Despite all of this, there still remain some teachings transmitted from Imam al-Naqi. Undoubtedly this is due to those faithful who believed in him, and weathered the storm along with him. Most prominent among them is a text known as al-ziyara al-jami’ah al-kabira. In this text, the Twelver Shi’i doctrine of Imamate (imamah) is given full explication in ritual form. It makes sense that this text would emerge in a time of persecution, when access to Imam al-Naqi was restricted, and the faithful needed a way to reaffirm their loyalty. The khums was a way of expressing allegiance in jurisprudence (fiqh), and al-ziyara al-jami’ah al-kabira was a text that could be read for the sake of affirming a theology (‘aqida) that was under assault. In addition, the text was a means of spiritually connecting with the lineage itself, despite the caliphal destruction of their burial sites.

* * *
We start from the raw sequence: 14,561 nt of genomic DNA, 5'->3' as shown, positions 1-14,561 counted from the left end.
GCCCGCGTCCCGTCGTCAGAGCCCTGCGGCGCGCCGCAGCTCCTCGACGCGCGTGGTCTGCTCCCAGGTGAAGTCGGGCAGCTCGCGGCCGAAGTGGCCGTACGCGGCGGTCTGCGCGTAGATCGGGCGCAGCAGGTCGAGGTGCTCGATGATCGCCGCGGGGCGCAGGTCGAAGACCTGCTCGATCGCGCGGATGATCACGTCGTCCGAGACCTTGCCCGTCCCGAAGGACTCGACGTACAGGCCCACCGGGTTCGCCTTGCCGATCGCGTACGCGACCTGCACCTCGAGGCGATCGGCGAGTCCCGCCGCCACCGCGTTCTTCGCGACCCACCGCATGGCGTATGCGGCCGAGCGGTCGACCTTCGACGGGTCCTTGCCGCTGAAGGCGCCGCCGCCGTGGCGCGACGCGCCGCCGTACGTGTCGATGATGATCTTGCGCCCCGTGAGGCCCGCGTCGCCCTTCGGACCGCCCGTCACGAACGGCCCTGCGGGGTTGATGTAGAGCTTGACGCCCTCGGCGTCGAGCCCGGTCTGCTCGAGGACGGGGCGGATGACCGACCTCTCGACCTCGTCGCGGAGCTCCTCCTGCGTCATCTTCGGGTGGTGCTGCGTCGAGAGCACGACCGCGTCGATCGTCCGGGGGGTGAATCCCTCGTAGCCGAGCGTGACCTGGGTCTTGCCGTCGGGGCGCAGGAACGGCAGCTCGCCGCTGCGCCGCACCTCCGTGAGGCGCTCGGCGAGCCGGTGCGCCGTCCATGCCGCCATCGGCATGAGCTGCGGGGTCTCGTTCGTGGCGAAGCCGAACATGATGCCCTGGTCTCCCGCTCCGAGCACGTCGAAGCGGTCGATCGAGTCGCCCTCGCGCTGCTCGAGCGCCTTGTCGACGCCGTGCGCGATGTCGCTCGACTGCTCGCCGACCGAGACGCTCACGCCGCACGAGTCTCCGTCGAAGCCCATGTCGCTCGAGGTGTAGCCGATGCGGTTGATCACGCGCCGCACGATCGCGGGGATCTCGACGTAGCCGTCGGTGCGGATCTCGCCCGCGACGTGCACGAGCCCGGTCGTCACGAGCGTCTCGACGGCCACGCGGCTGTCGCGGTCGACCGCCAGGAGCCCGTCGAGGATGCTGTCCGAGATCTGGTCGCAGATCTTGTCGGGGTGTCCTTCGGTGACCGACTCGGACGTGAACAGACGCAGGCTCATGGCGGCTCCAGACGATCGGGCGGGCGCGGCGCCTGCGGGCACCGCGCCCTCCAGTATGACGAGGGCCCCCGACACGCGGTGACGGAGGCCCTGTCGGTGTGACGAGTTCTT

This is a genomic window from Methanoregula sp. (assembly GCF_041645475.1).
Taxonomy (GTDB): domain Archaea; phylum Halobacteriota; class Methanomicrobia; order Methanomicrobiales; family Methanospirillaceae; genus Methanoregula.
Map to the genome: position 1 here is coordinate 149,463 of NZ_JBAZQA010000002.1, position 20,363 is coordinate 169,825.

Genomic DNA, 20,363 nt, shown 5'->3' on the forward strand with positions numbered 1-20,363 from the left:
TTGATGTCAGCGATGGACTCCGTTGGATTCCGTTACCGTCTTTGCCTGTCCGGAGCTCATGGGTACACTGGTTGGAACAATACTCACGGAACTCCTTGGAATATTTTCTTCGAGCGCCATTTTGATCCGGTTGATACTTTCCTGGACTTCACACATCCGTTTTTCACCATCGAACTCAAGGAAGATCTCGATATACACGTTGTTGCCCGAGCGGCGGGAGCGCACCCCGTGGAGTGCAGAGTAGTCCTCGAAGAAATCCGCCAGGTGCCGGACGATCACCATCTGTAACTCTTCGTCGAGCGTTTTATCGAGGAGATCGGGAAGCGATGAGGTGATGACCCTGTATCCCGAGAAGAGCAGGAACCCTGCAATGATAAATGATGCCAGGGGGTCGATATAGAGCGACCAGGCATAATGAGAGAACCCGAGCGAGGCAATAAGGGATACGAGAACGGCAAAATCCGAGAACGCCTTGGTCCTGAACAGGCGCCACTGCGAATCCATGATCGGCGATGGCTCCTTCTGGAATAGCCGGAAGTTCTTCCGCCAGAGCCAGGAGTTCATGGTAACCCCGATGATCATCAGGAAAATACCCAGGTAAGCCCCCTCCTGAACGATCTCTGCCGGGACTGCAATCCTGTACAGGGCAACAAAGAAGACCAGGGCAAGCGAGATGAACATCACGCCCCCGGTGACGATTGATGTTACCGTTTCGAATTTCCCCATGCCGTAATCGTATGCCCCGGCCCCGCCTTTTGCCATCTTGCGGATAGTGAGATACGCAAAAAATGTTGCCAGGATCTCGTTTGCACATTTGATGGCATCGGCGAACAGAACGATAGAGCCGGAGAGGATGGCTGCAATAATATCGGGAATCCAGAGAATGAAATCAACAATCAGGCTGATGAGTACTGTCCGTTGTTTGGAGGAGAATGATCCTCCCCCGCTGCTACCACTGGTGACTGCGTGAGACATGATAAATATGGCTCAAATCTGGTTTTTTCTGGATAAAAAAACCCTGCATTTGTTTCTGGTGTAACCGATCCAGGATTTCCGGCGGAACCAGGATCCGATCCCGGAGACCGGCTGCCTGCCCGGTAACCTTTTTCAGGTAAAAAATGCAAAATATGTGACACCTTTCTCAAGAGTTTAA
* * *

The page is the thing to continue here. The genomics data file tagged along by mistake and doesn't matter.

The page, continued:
Taken together, this information makes it clear that Imam al-Naqi was a Shi’i Imam. Whether one believes in his Imamate is a separate matter, and concerns faith (iman) and not necessarily history (ta’rikh). But some contemporary descendants of Imam al-Naqi’s forefathers, most notably some of the progeny of his great great uncle ‘Ali al-‘Uraydi, maintain that Imam al-Naqi was a Sunni. However, the historical evidence tells a different story. For some, this may be inconsequential, as the great historiographical debates between Sunnis and Shi’is are usually held in regards to earlier figures such as ‘Ali b. Abi Talib. But if the Sunni community can accept that the Twelver Shi’is of today take their understanding of Islam directly from a contemporary of al-Bukhari, then we can see each other more fairly. For the conviction of many Sunnis lies in their belief that al-Bukhari is a direct link (sanad) to the Prophet, blessings upon him and his family, which is precisely what Twelver Shi’is see in Imam al-Naqi and his forefathers. And if Sunnis can embrace that the history of the persecution of the Ahl al-Bayt has historical precedent in the rule of Mutawakkil, then perhaps we can move forward a small degree towards greater sympathy regarding continued persecution today. In 2006, Imam al-Naqi’s burial site was decimated by an extremist suicide bomber, and its renovation is ongoing.